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Car Ownership and the Labour Market of Ethnic Minorities

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  • Gautier, Pieter A
  • Zenou, Yves

Abstract

We show how small initial wealth differences between low skilled black and white workers can generate large differences in their labour-market outcomes. This even occurs in the absence of a taste for discrimination against blacks or exogenous differences in the distance to jobs. Because of the initial wealth difference, blacks cannot afford cars while whites can. Car ownership allows whites to reach more jobs per unit of time and this gives them a better bargaining position. As a result, in equilibrium, blacks end up with both higher unemployment rates and lower wages than whites. Furthermore, it takes more time for blacks to reach their jobs even though they travel less miles. Those predictions are consistent with the data. Better access to capital markets or better public transportation will reduce the differences in labour market outcomes.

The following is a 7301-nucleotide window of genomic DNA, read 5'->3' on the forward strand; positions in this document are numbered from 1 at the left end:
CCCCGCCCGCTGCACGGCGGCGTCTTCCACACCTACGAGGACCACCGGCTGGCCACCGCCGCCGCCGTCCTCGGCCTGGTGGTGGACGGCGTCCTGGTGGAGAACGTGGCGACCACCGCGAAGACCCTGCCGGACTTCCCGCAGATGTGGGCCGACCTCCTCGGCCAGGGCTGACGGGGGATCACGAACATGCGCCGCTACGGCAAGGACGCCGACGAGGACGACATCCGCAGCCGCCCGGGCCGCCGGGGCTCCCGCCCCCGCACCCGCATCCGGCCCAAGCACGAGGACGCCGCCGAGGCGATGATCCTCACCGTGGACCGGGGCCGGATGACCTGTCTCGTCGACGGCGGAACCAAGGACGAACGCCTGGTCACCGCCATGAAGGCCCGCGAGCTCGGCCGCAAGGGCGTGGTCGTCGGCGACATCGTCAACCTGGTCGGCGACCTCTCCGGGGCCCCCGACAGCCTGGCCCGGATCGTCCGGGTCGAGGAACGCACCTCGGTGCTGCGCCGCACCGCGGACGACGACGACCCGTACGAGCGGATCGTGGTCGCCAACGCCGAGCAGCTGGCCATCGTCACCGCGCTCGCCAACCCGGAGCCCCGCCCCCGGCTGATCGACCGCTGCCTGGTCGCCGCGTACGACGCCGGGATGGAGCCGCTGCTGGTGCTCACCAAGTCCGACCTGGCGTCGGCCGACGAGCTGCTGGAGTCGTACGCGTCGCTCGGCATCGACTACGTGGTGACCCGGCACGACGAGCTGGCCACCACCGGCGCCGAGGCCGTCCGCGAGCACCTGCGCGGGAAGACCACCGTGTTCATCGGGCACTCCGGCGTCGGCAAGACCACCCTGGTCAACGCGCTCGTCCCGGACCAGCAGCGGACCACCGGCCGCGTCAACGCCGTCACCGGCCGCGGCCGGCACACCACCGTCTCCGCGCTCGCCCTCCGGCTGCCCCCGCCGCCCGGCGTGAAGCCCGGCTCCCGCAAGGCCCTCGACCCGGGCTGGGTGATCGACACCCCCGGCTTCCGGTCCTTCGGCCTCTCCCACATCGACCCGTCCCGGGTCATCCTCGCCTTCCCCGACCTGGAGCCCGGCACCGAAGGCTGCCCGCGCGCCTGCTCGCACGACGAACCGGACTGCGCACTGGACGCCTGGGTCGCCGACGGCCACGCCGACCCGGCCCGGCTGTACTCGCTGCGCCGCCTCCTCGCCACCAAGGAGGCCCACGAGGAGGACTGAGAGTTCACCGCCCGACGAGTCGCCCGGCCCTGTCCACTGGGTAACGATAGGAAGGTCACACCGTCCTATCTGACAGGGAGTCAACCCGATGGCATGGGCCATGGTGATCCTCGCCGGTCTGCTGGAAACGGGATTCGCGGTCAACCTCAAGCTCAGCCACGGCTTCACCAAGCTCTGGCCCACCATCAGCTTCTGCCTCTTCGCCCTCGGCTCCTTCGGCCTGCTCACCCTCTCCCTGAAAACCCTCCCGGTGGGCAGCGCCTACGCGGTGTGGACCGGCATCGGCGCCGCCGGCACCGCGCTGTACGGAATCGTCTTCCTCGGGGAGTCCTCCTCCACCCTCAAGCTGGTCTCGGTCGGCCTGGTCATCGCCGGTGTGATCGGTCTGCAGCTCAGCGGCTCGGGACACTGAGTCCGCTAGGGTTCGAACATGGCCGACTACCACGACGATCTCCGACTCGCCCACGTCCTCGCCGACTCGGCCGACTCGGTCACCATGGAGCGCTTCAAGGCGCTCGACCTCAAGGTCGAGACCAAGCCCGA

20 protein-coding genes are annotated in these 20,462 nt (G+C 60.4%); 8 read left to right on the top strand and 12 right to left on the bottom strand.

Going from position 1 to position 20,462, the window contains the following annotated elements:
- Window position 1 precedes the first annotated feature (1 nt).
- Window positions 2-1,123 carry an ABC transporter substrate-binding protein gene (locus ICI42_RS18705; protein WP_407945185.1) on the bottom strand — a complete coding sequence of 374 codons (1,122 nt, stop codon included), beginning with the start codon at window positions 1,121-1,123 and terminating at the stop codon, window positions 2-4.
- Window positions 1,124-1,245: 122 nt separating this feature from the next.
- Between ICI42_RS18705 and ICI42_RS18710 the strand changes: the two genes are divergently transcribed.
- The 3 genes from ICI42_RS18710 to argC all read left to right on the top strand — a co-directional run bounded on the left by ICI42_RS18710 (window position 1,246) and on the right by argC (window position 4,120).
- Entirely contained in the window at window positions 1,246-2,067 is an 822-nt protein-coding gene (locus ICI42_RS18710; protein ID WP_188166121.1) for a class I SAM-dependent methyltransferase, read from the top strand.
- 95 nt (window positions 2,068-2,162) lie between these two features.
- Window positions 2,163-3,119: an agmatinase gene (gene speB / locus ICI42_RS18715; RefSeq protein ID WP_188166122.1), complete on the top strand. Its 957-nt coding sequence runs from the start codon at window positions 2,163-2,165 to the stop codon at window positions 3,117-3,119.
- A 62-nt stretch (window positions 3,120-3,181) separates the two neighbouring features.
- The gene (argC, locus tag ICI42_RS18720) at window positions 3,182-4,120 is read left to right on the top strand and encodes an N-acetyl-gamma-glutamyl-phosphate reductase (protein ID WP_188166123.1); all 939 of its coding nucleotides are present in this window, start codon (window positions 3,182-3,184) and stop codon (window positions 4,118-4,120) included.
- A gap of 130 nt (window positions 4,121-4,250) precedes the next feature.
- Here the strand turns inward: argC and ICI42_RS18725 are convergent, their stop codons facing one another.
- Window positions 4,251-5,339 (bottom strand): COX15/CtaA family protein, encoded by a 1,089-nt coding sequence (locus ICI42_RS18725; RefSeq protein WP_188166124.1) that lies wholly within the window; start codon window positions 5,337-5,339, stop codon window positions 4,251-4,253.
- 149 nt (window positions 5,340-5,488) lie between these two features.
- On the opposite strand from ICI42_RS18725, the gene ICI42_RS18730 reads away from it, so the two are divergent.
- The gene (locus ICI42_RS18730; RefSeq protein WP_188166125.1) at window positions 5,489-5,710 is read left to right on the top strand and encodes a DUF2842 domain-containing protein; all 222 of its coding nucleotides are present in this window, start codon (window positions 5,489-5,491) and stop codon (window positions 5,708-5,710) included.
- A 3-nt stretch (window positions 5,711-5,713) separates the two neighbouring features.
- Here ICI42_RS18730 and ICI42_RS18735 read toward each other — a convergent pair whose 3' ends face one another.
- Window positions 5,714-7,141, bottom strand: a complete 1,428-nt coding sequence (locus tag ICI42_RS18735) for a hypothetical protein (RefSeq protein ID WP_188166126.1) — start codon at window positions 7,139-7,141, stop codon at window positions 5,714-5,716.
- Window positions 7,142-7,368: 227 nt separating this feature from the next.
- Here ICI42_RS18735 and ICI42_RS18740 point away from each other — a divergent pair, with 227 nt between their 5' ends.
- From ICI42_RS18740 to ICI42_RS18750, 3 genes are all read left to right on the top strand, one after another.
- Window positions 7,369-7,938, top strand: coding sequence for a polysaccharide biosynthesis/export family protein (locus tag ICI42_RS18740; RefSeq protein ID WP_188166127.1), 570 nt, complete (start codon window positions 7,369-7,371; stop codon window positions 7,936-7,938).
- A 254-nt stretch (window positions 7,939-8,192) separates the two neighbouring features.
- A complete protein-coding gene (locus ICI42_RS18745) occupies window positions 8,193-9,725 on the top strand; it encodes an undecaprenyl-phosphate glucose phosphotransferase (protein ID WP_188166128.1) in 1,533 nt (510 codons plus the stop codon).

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  • Gautier, Pieter A & Zenou, Yves, 2008. "Car Ownership and the Labour Market of Ethnic Minorities," CEPR Discussion Papers 7061, C.E.P.R. Discussion Papers.
  • Handle: RePEc:cpr:ceprdp:7061
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    More about this item

    Keywords

    ethnic minorities; job search; multiple job centres; spatial labour markets; Transportation mismatch;
    All these keywords.

    JEL classification:

    • D83 - Microeconomics - - Information, Knowledge, and Uncertainty - - - Search; Learning; Information and Knowledge; Communication; Belief; Unawareness
    • J15 - Labor and Demographic Economics - - Demographic Economics - - - Economics of Minorities, Races, Indigenous Peoples, and Immigrants; Non-labor Discrimination
    • J64 - Labor and Demographic Economics - - Mobility, Unemployment, Vacancies, and Immigrant Workers - - - Unemployment: Models, Duration, Incidence, and Job Search
    • R1 - Urban, Rural, Regional, Real Estate, and Transportation Economics - - General Regional Economics

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